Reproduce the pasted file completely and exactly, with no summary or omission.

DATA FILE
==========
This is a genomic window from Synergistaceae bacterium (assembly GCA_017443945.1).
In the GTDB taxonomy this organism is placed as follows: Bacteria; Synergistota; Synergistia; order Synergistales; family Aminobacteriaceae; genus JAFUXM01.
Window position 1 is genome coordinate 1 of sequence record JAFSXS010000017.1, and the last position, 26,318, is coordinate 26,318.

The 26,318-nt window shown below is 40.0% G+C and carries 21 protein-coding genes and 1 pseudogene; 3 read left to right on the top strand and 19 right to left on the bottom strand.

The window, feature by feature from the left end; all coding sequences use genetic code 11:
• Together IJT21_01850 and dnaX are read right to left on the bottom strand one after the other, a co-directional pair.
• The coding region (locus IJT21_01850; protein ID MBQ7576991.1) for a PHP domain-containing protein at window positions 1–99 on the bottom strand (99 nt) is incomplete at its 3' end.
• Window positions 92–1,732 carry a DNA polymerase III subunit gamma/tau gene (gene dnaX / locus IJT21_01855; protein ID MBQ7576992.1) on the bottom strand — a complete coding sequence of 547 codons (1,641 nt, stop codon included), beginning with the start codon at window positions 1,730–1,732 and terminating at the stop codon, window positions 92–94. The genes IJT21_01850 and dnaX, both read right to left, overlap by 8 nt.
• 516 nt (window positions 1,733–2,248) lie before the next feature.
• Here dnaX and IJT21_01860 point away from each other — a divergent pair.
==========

This is a genomic window from Synergistaceae bacterium (assembly GCA_017443945.1).
In the GTDB taxonomy this organism is placed as follows: Bacteria; Synergistota; Synergistia; order Synergistales; family Aminobacteriaceae; genus JAFUXM01.
Window position 1 is genome coordinate 1 of sequence record JAFSXS010000017.1, and the last position, 26,318, is coordinate 26,318.

The 26,318-nt window shown below is 40.0% G+C and carries 21 protein-coding genes and 1 pseudogene; 3 read left to right on the top strand and 19 right to left on the bottom strand.

The window, feature by feature from the left end; all coding sequences use genetic code 11:
• Together IJT21_01850 and dnaX are read right to left on the bottom strand one after the other, a co-directional pair.
• The coding region (locus IJT21_01850; protein ID MBQ7576991.1) for a PHP domain-containing protein at window positions 1–99 on the bottom strand (99 nt) is incomplete at its 3' end.
• Window positions 92–1,732 carry a DNA polymerase III subunit gamma/tau gene (gene dnaX / locus IJT21_01855; protein ID MBQ7576992.1) on the bottom strand — a complete coding sequence of 547 codons (1,641 nt, stop codon included), beginning with the start codon at window positions 1,730–1,732 and terminating at the stop codon, window positions 92–94. The genes IJT21_01850 and dnaX, both read right to left, overlap by 8 nt.
• 516 nt (window positions 1,733–2,248) lie before the next feature.
• Here dnaX and IJT21_01860 point away from each other — a divergent pair.